Shaming States: Social Sanction and State Behaviour in World Politics


Are state national security bureaucracies receptive to naming and shaming strategies? Under what conditions do they experience group-based shame as a result of their association with the country they represent?

This project develops a theory of the micro-foundations of group-based shame for U.S. and Israeli foreign policy elites. It draws from in-depth semi-structured elite interviews with acting and retired U.S. and Israeli national security officials and from original survey experiments with national security bureaucracies in these two countries. It advances an innovative theoretical framework to understand and test the influence of group-based shame on state foreign policy elites.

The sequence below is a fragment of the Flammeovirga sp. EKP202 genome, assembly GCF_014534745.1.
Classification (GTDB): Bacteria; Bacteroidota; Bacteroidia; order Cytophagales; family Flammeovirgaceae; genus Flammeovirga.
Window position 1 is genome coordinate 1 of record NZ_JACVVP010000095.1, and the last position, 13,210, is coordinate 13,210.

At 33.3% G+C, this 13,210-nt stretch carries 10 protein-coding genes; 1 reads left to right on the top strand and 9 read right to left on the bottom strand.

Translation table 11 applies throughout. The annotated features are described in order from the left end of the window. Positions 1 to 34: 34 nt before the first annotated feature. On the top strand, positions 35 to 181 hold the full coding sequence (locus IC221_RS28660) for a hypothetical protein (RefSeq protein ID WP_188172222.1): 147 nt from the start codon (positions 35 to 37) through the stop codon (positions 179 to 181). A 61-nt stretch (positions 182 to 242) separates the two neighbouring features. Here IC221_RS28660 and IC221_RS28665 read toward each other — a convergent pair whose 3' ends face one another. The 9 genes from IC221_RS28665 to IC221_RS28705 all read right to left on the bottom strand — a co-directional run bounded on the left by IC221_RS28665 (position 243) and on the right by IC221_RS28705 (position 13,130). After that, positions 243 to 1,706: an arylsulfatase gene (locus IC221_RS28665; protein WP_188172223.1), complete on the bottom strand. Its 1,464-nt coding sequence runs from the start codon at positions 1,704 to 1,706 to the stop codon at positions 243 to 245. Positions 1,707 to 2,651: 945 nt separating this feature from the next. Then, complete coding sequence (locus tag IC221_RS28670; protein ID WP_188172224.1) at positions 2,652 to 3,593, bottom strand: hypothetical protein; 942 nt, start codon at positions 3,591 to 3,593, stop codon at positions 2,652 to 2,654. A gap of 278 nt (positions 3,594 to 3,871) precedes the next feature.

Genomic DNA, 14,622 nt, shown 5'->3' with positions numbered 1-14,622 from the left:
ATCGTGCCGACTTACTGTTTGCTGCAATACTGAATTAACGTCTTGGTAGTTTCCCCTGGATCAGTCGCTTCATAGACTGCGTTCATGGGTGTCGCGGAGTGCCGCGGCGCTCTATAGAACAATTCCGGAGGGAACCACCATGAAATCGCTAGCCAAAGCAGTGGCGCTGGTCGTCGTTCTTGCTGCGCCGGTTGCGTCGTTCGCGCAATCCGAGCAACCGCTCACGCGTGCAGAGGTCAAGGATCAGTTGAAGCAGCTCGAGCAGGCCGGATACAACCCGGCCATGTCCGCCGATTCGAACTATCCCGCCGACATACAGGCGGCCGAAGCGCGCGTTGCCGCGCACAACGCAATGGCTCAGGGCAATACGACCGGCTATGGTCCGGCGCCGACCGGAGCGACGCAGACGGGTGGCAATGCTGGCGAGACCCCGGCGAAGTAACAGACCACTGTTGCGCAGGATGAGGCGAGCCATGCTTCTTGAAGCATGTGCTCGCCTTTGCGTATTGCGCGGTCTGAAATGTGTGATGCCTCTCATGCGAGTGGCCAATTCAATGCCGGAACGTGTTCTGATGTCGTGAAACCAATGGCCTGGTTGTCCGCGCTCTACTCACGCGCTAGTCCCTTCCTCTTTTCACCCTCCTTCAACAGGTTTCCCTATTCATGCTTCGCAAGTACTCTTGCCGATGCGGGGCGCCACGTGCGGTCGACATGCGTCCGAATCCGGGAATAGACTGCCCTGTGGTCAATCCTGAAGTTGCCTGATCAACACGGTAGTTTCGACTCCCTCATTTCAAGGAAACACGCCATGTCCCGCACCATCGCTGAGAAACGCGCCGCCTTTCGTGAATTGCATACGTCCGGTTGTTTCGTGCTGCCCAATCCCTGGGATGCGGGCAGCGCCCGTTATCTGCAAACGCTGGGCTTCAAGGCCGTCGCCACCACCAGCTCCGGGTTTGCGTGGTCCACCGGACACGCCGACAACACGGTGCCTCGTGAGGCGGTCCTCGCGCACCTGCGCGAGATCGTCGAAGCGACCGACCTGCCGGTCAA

The study relies on an original adaptation of the shame experience interview scale to elite interviewing in International Relations and measures group-based shame using natural language processing (NLP) approaches, focusing on compliance with international norms (e.g. the Convention against Torture), great power responsibility, multilateral engagements, and perceptions of declining international status and standing in world politics.


The project was carried out at Ca' Foscari University of Venice, at Duke University, and at the Hebrew University in Jerusalem.


  • Professor Matteo Legrenzi
  • Professor Judith Kelley
  • Professor Eran Halperin